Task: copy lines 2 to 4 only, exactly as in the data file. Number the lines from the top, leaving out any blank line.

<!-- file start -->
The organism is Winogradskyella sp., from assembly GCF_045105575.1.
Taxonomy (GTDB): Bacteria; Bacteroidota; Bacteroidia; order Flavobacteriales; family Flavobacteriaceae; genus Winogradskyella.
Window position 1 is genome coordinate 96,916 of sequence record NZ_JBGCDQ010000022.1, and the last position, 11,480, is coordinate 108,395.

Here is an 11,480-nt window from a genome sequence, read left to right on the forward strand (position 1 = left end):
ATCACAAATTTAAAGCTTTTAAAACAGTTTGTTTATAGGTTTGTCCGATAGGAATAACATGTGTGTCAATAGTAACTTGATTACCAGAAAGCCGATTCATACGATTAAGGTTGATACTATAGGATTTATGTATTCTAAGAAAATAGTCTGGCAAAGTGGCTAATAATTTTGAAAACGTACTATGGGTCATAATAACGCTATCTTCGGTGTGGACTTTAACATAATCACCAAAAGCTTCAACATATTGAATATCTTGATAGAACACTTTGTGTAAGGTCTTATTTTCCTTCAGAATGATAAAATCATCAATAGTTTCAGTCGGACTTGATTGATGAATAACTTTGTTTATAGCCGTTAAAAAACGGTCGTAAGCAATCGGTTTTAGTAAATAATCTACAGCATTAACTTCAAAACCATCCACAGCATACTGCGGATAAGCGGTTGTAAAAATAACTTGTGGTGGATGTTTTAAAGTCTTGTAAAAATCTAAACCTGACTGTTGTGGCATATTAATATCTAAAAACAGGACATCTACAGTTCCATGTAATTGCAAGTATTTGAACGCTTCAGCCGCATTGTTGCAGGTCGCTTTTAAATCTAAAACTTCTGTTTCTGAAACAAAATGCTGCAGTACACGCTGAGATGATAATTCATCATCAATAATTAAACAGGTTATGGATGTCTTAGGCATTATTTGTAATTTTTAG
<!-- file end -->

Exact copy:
Taxonomy (GTDB): Bacteria; Bacteroidota; Bacteroidia; order Flavobacteriales; family Flavobacteriaceae; genus Winogradskyella.
Window position 1 is genome coordinate 96,916 of sequence record NZ_JBGCDQ010000022.1, and the last position, 11,480, is coordinate 108,395.

Here is an 11,480-nt window from a genome sequence, read left to right on the forward strand (position 1 = left end):